Gen. Hodges: Russia doubles support to Ukraine rebels

The Army's top commander in Europe, Lt. Gen. Ben Hodges, said Wednesday that Russia has "doubled" its military support for separatists in Ukraine in recent months.

Ukraine and Russia reached a ceasefire in December, but Hodges said Russia has continued to send modern materiel to aid the rebels.

"When you look at the amount of Russian equipment that the proxies were using prior to the Minsk agreements, that amount has doubled beginning in December into the hundreds," he told reporters on his first visit to Ukraine as U.S. Army Europe commander.

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Hodges said Russia was sending surveillance drones to the rebels to help provide intelligence, as well as artillery.

"Those are not the types of things you would find in a militia. They clearly are coming from a modern military force coming from Russia," he said.

Ukrainian President Petro Poroshenko also accused Russia on Wednesday of sending 9,000 troops to support the rebels inside Ukraine, according to Reuters.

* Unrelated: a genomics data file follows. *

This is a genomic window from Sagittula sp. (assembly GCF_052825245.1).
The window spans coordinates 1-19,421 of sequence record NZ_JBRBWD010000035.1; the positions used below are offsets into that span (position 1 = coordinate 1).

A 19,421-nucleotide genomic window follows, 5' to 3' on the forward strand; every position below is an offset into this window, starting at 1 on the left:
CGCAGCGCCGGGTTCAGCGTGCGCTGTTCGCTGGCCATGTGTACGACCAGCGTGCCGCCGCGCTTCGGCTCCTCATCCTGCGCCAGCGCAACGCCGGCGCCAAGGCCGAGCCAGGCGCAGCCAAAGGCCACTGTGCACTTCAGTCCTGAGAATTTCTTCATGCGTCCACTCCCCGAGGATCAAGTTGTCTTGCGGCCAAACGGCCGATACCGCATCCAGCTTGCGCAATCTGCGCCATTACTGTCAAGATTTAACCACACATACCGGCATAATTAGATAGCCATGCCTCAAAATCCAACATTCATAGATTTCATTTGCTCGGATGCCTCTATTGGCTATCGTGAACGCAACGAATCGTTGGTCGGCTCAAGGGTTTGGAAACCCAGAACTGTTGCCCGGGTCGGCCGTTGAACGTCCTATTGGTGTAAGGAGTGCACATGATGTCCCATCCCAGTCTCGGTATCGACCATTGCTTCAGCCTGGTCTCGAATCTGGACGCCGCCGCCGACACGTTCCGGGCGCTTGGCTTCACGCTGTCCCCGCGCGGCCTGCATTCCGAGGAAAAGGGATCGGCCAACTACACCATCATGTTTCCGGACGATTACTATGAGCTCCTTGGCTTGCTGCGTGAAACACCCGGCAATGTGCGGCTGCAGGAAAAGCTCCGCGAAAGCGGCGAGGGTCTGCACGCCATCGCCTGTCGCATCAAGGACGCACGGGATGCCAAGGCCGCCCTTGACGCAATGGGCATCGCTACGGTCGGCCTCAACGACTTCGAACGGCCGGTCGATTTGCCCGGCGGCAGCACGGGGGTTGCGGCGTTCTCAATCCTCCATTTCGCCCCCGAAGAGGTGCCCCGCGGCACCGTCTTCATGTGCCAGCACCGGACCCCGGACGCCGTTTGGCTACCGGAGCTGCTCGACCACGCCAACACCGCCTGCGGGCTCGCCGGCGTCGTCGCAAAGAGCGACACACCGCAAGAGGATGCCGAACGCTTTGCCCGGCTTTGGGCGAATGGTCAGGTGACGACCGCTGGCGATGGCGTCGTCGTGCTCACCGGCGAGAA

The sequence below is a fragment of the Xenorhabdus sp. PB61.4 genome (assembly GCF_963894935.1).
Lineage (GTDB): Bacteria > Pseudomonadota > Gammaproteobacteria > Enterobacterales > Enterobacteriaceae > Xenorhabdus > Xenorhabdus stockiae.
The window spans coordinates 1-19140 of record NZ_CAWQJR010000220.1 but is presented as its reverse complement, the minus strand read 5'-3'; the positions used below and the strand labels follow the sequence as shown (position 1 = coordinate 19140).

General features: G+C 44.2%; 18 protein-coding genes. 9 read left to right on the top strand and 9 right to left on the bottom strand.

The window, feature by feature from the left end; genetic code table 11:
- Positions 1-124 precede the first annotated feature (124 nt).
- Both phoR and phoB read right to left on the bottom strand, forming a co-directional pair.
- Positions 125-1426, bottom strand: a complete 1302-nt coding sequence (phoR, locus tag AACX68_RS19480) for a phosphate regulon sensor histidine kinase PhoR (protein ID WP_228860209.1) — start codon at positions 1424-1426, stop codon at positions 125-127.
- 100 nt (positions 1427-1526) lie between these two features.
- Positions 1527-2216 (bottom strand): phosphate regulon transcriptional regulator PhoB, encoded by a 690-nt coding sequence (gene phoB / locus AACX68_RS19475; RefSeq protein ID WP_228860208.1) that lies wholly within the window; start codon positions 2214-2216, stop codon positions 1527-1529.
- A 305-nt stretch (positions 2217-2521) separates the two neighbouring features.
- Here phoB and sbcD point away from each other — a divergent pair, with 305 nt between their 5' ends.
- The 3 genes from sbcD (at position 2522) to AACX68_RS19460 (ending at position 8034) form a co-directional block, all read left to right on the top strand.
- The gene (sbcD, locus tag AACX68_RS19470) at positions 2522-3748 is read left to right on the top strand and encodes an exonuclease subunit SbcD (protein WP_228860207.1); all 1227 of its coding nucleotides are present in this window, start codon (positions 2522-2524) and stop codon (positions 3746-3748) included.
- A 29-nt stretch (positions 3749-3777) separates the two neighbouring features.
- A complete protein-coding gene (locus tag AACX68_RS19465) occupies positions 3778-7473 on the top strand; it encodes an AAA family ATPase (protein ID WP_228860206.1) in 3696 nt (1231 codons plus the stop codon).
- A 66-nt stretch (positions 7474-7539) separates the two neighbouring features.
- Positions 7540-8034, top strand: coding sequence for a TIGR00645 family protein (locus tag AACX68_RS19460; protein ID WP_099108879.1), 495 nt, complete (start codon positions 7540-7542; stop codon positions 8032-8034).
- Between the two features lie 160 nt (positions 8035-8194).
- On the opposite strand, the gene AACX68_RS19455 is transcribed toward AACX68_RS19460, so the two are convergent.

After unrest in Kiev led to the ouster of his predecessor, Russia invaded Ukraine in March and annexed the peninsula of Crimea.

Moscow has since provided military and humanitarian support for pro-Russian rebels in Eastern Ukraine, and staged tens of thousands of Russian troops along its border.

In September, U.S. officials blamed the rebels, supplied by Russian equipment, for shooting down a Malaysian airliner flying over Ukraine, killing all onboard.

Ukraine has asked the U.S. for military support, but the White House has so far declined, out of concern it would worsen Moscow's aggression.

It has imposed, with the European Union, economic sanctions on Russia, and has provided non-lethal military aid to Ukraine instead.

Hodges sidestepped a question on whether Ukraine needed more support from the U.S. saying that "the most important asset that any army can have is quality men and women and quality leadership."

However, he mentioned that U.S. soldiers would train four Ukrainian National Guard companies in the spring on medical care, protecting themselves from artillery and Russian attempts to jam their communications systems.

The training would be conducted far away from the Eastern border of Ukraine, where the fighting is taking place.

In December, a medical team from U.S. Special Operations Command Europe conducted training for Ukrainian personnel on basic battlefield medical procedures.